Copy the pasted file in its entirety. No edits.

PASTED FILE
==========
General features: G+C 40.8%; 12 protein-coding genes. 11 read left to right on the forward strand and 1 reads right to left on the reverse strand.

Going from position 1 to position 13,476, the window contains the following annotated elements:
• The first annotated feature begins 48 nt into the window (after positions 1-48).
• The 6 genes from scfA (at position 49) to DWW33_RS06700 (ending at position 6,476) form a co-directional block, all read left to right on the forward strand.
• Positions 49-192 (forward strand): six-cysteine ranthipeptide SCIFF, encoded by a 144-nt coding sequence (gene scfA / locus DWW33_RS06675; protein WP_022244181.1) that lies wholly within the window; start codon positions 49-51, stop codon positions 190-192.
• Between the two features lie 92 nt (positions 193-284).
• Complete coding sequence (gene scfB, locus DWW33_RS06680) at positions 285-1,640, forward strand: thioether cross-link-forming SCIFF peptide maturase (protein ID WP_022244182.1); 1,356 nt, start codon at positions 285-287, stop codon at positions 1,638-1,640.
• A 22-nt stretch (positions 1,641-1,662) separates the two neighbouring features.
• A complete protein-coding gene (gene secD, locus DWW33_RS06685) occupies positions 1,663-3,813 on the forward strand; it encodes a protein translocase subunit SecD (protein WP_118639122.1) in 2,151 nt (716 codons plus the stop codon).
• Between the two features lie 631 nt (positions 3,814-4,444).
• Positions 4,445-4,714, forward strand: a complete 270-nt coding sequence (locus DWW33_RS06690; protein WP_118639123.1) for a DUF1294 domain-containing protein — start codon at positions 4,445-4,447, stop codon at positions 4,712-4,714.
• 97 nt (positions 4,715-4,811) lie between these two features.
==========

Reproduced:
General features: G+C 40.8%; 12 protein-coding genes. 11 read left to right on the forward strand and 1 reads right to left on the reverse strand.

Going from position 1 to position 13,476, the window contains the following annotated elements:
• The first annotated feature begins 48 nt into the window (after positions 1-48).
• The 6 genes from scfA (at position 49) to DWW33_RS06700 (ending at position 6,476) form a co-directional block, all read left to right on the forward strand.
• Positions 49-192 (forward strand): six-cysteine ranthipeptide SCIFF, encoded by a 144-nt coding sequence (gene scfA / locus DWW33_RS06675; protein WP_022244181.1) that lies wholly within the window; start codon positions 49-51, stop codon positions 190-192.
• Between the two features lie 92 nt (positions 193-284).
• Complete coding sequence (gene scfB, locus DWW33_RS06680) at positions 285-1,640, forward strand: thioether cross-link-forming SCIFF peptide maturase (protein ID WP_022244182.1); 1,356 nt, start codon at positions 285-287, stop codon at positions 1,638-1,640.
• A 22-nt stretch (positions 1,641-1,662) separates the two neighbouring features.
• A complete protein-coding gene (gene secD, locus DWW33_RS06685) occupies positions 1,663-3,813 on the forward strand; it encodes a protein translocase subunit SecD (protein WP_118639122.1) in 2,151 nt (716 codons plus the stop codon).
• Between the two features lie 631 nt (positions 3,814-4,444).
• Positions 4,445-4,714, forward strand: a complete 270-nt coding sequence (locus DWW33_RS06690; protein WP_118639123.1) for a DUF1294 domain-containing protein — start codon at positions 4,445-4,447, stop codon at positions 4,712-4,714.
• 97 nt (positions 4,715-4,811) lie between these two features.